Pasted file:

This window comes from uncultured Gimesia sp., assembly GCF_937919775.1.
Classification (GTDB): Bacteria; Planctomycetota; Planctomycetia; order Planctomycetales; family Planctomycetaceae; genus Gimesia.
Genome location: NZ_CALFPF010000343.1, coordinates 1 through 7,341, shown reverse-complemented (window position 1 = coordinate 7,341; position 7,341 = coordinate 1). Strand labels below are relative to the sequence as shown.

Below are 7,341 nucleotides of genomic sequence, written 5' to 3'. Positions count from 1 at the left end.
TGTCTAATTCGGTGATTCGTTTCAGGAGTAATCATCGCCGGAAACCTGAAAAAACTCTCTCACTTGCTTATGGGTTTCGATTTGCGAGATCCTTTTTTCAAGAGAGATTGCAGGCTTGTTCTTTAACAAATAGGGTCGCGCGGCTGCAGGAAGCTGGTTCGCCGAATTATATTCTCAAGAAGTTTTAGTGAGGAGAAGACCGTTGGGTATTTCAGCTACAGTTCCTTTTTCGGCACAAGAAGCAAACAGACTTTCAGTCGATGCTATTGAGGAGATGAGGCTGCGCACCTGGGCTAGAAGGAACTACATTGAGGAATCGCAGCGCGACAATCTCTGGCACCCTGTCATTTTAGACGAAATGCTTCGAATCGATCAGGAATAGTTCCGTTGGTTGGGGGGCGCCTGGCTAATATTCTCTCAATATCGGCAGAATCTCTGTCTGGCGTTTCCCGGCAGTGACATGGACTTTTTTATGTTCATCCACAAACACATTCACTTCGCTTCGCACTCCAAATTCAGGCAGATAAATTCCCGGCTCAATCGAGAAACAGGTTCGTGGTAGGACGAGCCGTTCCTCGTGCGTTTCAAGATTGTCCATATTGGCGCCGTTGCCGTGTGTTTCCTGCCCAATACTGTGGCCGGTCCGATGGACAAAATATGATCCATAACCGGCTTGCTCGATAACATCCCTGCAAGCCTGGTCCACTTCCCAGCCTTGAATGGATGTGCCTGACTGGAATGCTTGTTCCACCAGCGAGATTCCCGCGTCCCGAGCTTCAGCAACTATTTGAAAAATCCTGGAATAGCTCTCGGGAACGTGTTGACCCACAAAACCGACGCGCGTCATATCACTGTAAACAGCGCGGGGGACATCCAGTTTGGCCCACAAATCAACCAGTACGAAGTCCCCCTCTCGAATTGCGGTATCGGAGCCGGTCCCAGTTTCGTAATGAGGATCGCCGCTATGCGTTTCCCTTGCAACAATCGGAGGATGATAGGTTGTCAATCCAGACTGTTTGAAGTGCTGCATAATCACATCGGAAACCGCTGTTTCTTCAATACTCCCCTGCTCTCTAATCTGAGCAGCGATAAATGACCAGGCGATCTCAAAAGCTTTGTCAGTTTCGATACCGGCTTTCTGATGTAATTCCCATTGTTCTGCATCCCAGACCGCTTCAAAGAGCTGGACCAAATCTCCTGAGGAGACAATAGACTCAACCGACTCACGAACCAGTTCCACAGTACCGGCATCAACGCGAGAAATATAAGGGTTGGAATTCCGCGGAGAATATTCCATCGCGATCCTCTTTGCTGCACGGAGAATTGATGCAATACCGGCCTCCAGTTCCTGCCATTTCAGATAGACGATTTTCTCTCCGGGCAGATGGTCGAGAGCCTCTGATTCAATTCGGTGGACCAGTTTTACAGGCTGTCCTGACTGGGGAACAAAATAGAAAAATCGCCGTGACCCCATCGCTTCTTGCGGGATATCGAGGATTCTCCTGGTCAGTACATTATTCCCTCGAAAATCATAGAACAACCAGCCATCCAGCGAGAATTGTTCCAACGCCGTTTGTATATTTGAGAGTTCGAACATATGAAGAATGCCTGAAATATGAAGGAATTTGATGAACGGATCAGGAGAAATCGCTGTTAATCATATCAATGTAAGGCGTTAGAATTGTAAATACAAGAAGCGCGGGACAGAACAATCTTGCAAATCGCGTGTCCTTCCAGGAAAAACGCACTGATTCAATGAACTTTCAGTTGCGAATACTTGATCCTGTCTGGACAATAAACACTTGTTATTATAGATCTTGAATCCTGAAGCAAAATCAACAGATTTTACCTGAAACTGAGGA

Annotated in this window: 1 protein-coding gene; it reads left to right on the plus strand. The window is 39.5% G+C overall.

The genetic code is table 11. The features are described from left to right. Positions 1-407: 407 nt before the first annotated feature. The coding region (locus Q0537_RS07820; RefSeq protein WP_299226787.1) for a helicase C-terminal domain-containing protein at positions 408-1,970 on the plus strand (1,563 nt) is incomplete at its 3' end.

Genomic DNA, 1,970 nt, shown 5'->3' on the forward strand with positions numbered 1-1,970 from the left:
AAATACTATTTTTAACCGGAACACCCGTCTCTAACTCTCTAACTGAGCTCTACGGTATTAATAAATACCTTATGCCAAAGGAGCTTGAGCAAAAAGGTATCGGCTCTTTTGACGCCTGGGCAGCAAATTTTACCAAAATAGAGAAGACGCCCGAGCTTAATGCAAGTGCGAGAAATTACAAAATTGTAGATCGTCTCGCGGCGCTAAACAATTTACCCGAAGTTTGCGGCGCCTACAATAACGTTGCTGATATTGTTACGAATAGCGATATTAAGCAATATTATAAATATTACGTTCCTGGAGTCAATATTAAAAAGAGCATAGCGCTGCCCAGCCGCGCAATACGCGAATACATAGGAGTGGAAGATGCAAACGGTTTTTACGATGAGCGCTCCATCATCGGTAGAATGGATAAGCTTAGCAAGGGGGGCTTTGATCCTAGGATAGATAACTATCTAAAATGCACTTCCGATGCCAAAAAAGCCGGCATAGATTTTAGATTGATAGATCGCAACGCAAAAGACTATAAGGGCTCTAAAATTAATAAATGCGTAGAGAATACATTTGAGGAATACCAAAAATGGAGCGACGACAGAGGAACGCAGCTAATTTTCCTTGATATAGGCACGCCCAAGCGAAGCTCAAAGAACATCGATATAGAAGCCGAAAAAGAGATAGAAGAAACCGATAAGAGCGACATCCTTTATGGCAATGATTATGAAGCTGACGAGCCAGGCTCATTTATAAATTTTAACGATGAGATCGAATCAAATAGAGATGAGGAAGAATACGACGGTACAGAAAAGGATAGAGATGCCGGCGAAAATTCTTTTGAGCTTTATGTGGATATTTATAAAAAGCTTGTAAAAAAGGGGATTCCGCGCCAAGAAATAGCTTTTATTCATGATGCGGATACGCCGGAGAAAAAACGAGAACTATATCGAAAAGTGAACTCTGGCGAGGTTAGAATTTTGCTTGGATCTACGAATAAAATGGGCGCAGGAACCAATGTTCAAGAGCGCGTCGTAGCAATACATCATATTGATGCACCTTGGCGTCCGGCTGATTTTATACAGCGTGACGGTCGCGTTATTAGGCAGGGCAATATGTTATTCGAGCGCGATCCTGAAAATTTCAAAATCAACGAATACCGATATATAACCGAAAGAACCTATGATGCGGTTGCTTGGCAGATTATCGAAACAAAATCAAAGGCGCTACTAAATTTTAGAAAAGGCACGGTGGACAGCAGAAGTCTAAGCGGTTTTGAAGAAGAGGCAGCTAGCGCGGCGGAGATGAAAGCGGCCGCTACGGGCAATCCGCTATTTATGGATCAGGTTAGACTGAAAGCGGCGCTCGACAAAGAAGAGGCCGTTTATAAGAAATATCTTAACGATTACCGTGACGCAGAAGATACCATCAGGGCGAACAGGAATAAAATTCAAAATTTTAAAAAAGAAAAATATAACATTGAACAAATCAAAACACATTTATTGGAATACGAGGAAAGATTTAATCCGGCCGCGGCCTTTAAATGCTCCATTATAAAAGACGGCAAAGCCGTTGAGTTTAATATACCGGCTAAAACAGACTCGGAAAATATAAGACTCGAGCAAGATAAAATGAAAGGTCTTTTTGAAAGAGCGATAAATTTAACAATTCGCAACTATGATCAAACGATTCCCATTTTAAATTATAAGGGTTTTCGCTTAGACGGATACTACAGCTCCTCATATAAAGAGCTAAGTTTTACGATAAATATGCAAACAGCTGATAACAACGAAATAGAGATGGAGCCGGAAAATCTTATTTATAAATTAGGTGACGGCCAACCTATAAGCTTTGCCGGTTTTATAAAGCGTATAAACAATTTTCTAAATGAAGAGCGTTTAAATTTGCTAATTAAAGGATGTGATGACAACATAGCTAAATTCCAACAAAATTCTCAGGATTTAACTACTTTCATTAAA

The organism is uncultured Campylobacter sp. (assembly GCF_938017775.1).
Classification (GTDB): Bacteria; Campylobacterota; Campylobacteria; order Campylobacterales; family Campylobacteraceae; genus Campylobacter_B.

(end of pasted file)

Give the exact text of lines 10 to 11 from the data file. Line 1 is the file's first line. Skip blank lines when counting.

The organism is uncultured Campylobacter sp. (assembly GCF_938017775.1).
Classification (GTDB): Bacteria; Campylobacterota; Campylobacteria; order Campylobacterales; family Campylobacteraceae; genus Campylobacter_B.